Also I posted some 2 (small) jpeg files in /jpg directory (same ftp site):

1109 is multi-zone mesured
1110 is spot mesured (on the face)

I would expect 1110 to be better exposed (considering my subject is on a bright white background).

Aloso the 905.pef and 906.pef is interesting: 905 is multizone wheras 906.pef is spot measured on the signpost. 906 is worse than 905.

I (or my K20D centre zone) is confused !

Pentax Browser is 3.50

Thanks again

Marc

Last edited by mrechte; 05-21-2008 at 01:17 PM.
05-21-2008, 02:59 PM   #21
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Hi Marc,
I opened the first shot (the sign with sun in the background). Your camera AF area is set to multi segment, which means that is reading the entire screen and then choosing what it thinks is the best available exposure settings. What is killing that shot is the bright sun in the background, the camera reads that and says whoa buddy! way to bright, gotta underexpose to compensate.

That situation is about as hard as it gets to get a well balanced exposure.

Think you need to spend a bit more time with the good book (owners manual). A camera like the K20D does not guarantee better shots than a Point & Shoot compact, which will automatically make all sorts of instant adjustments to produce an ok to good image. DSLR's give you (generic termperator/photographer) the opportunity to move your photography up a level or two, they don't do it for you.

With a bit of homework and understanding your tool (the camera), and the principles of light/exposure you'll be taking great shots in no time.
Cheers
Grant

PS: also had a look at No 356, and much the same story. Although you have used spot metering, it depends on what 'spot' you focussed on, large black blobs on white surfaces are going to test the AF. In this shot you could have used flash.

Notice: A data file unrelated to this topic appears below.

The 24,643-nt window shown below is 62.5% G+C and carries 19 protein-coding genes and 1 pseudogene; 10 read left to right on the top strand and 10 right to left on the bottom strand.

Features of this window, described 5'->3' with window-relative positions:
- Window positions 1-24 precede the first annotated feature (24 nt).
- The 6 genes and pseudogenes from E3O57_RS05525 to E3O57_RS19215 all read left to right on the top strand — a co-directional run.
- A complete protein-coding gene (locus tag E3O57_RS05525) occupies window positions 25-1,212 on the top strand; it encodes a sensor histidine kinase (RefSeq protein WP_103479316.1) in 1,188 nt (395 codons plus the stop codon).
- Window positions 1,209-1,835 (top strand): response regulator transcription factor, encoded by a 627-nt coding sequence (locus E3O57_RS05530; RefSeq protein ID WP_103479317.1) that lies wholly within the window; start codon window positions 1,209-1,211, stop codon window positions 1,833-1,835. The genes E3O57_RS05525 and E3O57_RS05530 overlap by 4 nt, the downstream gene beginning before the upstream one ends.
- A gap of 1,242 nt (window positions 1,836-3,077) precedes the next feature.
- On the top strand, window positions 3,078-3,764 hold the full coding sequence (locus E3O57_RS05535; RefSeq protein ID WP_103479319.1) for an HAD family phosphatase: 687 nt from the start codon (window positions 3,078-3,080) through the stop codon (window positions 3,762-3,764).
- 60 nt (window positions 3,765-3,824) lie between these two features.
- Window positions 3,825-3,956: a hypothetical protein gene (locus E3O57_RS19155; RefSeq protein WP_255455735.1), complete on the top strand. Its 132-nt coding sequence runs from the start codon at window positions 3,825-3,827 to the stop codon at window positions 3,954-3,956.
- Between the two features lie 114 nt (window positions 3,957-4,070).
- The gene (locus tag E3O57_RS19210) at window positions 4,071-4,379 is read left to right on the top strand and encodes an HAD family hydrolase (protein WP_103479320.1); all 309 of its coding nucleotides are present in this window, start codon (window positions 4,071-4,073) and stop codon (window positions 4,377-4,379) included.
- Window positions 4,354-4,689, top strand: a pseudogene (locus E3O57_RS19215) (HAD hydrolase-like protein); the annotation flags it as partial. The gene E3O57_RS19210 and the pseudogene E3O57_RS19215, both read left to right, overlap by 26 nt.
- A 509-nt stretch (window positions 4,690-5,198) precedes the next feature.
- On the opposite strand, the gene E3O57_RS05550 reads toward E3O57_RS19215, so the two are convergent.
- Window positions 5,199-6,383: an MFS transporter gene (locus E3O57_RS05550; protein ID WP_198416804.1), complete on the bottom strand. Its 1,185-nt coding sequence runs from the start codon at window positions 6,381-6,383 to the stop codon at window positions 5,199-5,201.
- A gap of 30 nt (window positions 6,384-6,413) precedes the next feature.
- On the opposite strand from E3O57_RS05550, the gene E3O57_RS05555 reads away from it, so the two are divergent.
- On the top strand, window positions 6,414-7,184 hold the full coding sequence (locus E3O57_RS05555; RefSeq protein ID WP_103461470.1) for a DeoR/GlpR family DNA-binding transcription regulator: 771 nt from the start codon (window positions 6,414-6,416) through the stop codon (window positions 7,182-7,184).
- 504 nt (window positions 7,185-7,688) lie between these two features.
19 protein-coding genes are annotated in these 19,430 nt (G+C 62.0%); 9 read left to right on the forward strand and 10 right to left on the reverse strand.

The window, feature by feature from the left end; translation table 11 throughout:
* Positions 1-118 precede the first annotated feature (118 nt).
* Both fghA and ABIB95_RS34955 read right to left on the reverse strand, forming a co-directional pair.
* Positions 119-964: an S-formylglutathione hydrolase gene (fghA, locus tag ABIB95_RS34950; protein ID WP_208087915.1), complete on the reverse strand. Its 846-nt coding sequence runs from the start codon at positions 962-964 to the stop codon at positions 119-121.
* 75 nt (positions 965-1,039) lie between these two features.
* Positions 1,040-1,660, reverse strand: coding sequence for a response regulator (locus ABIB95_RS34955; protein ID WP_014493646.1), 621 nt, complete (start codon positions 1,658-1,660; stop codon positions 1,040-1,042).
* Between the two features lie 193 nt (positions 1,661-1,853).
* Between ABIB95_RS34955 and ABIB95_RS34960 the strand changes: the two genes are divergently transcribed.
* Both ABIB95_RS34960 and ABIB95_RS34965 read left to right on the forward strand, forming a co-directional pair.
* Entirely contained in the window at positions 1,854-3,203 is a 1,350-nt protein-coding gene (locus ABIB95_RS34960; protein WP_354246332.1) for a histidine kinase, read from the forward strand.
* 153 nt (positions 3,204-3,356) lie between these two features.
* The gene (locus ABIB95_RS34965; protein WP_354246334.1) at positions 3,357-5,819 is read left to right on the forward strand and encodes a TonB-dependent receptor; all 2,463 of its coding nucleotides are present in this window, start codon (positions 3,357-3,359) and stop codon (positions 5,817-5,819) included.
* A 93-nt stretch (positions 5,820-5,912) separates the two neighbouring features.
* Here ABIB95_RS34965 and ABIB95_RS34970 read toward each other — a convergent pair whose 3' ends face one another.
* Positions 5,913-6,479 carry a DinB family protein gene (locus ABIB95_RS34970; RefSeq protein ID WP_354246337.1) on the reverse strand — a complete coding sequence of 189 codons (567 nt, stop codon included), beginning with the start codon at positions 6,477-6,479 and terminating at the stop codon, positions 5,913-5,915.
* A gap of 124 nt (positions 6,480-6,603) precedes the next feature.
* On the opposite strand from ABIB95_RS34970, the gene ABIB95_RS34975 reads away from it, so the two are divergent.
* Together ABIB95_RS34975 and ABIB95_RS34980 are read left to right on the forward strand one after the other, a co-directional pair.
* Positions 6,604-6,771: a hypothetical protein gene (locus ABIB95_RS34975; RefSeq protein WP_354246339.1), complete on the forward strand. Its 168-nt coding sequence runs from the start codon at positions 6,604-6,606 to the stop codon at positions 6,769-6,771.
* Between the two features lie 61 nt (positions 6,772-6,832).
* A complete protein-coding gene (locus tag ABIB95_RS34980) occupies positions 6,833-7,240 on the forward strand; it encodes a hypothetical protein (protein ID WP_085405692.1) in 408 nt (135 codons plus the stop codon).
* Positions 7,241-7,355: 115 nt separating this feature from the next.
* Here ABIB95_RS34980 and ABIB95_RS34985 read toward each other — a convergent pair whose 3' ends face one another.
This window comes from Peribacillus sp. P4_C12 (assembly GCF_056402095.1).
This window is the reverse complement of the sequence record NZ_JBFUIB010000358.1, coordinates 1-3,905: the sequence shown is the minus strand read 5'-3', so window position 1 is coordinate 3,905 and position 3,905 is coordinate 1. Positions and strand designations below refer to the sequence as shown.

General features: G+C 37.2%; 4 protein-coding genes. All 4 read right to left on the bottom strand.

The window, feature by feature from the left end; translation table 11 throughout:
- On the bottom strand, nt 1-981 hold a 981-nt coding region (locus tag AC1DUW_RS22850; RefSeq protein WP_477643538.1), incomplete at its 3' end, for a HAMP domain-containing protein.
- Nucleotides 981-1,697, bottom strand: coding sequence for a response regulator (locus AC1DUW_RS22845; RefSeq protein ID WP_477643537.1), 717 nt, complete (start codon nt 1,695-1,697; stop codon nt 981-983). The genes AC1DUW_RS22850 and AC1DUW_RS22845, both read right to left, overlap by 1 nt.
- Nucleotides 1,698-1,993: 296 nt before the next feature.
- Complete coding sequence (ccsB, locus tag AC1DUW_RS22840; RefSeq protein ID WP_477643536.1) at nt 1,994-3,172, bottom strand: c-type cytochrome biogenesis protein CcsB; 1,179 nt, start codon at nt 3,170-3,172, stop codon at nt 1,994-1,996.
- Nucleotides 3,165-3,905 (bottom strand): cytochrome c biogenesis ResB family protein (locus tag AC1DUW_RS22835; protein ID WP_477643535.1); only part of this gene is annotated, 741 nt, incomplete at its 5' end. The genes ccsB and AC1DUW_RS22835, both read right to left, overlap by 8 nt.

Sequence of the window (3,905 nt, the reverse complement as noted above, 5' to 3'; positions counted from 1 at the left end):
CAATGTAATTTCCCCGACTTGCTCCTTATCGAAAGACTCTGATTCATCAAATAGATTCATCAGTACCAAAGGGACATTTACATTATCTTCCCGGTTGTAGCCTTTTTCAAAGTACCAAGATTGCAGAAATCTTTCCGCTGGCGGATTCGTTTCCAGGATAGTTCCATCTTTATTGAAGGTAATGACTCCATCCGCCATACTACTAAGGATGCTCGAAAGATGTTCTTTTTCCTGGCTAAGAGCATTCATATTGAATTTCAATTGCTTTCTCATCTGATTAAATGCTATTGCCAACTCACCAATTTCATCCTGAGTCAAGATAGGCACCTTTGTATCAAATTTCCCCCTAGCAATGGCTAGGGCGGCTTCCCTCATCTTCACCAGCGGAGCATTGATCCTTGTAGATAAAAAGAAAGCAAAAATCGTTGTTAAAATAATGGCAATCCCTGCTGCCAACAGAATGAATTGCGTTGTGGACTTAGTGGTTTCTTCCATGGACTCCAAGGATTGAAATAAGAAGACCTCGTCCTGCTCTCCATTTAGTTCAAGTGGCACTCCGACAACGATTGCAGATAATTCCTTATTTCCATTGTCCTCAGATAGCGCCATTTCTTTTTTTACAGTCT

Last edited by Mallee Boy; 05-21-2008 at 03:19 PM. Reason: see PS
05-21-2008, 04:06 PM   #22
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Salut! Marc
Les membres du forum pensent que tes mauvais résultats sont dues à un manque d'expérience. Le posemètre du K20D (comme celui de tous les appareils photos) est calibrée pour une lecture à 18% gris.Donc, lorsque tu utilise l'option "spot" et que tu pointe ton appareil sur un objet qui est plus brillant qu'un gris neutre de 18%, ton appareil compense pour ajuster l'exposition à 18%, ce qui fait paraitre les photos sous-exposées. En mesure "spot", les tons de chair ou le vert (herbe) sont de bons substituts à un gris neutre. Tu pointe ton appareil sur un de ces tons et, pendant que tu pointe, tu poussse le bouton AE-L, ce qui va mémoriser l'exposition pour te permettre de recomposer ton cadrage et de prendre la photo. Si j'étais à ta place, je commencerais en me servant surtout du mode de mesure matriciel. Je crois aussi que tu ferais un bon investissement en allant dans une librairie pour te procurer un bouquin sur la manière de gérer l'exposition. Si tu as d'autres question et que tu aimes mieux communiquer en français, tu peux m'envoyer un message personnel. Bonne chance et ne laches pas!
P.S.: Le K20D est un excellent appareil, mais, comme tous les outils de précision, il demande une certaine expérience pour en tirer le maximum.
Yves
05-21-2008, 07:01 PM   #23
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QuoteOriginally posted by mrechte Quote
Thanks to all for you input.

I have just uploaded 4 pef files on a public ftp site:

ftp://ftp2.landtrekker.org/landtrekk/pef/

I am anxious to hear from you

Best regards

Marc
I downloaded the first file there, and your underexposure was caused by the sun in the view in that image. In a case such as that, you will need to switch to spot metering, and meter the sign.

As a hint, if you have any doubts at all about an image, use the bracketing function described in your manual. That way one of the exposures will be close.

Enjoy! It's a long road to learning the whole camera. I've been on the road since about 1957, and am still learning.

05-21-2008, 11:09 PM   #24
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I am happy that you spend some time downloading and checking my pictures.

Please note that I have beeen using SLR for 20 year and especially models with spot meter (introduced with Olympus OM2-spot) so the problem of understanding what is backlight shooting, etc. is not mine.